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Deadbolts for Home Safety
One of the most easy ways to increase the security of your home is by installing a deadbolt on the front door. A deadbolt is an additional lock that can be installed relatively easy. The principle is simple: when in locked position, a bar of steel or iron is pushed against the doorframe or wall to prevent the door from moving. When you twist the lock the position of said bolt moves back into the door (open position) to allow access. If you do not have a quality deadbolt, it is easier for thieves to break into your home by force (kicking the door). You can have either a basic deadbolt lock or an upgraded one with more security measures. Deadbolt locks are available in different quality en security levels: ANSI grade, UL listing, and double or single cylinder locks.
Deadbolt Locks Explained
A single cylinder lock only has one slot for the key. You will need a key to open it from the outside, but it can be opened at any time and by anyone from the inside by turning the knob. The single cylinder deadbolt should not be used for doors nearby windows: burglars can break the glass and simply turn the deadbolt from the inside. These locks are an excellent additional security precaution for back and frontdoors closed in by walls.
A door with double cylinder lock provides more security than the single cylinder one. One cannot enter or exit it without a key. The deadbolt can only be trown or retracted by key from both the inside as well as from the outside. These work best for the front door of a house or an office room with (breakable) windows near the door. Make sure to store a key out of reach for burglars, but close enough for yourself incase you have to escape from the house in an emergency or firehazard.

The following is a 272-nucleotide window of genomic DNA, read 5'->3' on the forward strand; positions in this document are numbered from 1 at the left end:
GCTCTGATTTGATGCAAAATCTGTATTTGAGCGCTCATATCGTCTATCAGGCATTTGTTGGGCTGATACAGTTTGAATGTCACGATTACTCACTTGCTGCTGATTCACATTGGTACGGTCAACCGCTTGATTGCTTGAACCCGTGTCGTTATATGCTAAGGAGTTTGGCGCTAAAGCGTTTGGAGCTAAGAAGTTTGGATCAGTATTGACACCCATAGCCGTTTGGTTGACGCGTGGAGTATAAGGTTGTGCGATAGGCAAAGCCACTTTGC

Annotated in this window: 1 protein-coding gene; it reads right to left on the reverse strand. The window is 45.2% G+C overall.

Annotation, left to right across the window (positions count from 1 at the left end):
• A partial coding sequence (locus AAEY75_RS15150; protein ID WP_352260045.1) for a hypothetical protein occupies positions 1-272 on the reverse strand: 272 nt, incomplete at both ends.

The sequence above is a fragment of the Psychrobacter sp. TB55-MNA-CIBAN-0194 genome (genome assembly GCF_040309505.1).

The United States Standards Institute – a non-profit organization called ANSI (American National Standards Institute) – grades the quality, longevity, toughness, and durability and latch lenght of locks. Deadbolt lock grades are divided into 3 categories: grade 1, the strongest, most secure deadbolt lock; grade 2, the second highest security lock, most commonly used in residential buildings or shops; and grade 3, which is the minimum grade. If you want maximum residential security, use a grade 1 lock.
Underwriter Laboratories, provides a lock security rating called UL437. It rates all keyed locks including the deadbolts that we discuss in this post.
The Underwriter Laboratories deadbolt security test is one of the hardest to pass; it tests against forcing, drilling, sawing, prying, picking, impressioning and bumping as well as an endurance test that tests the ability to withstand 10000 cycles of opening and closing the lock.
Other things to Consider
More often than not, a deadbolt fails to do its job when your door gets kicked down.… Read More.....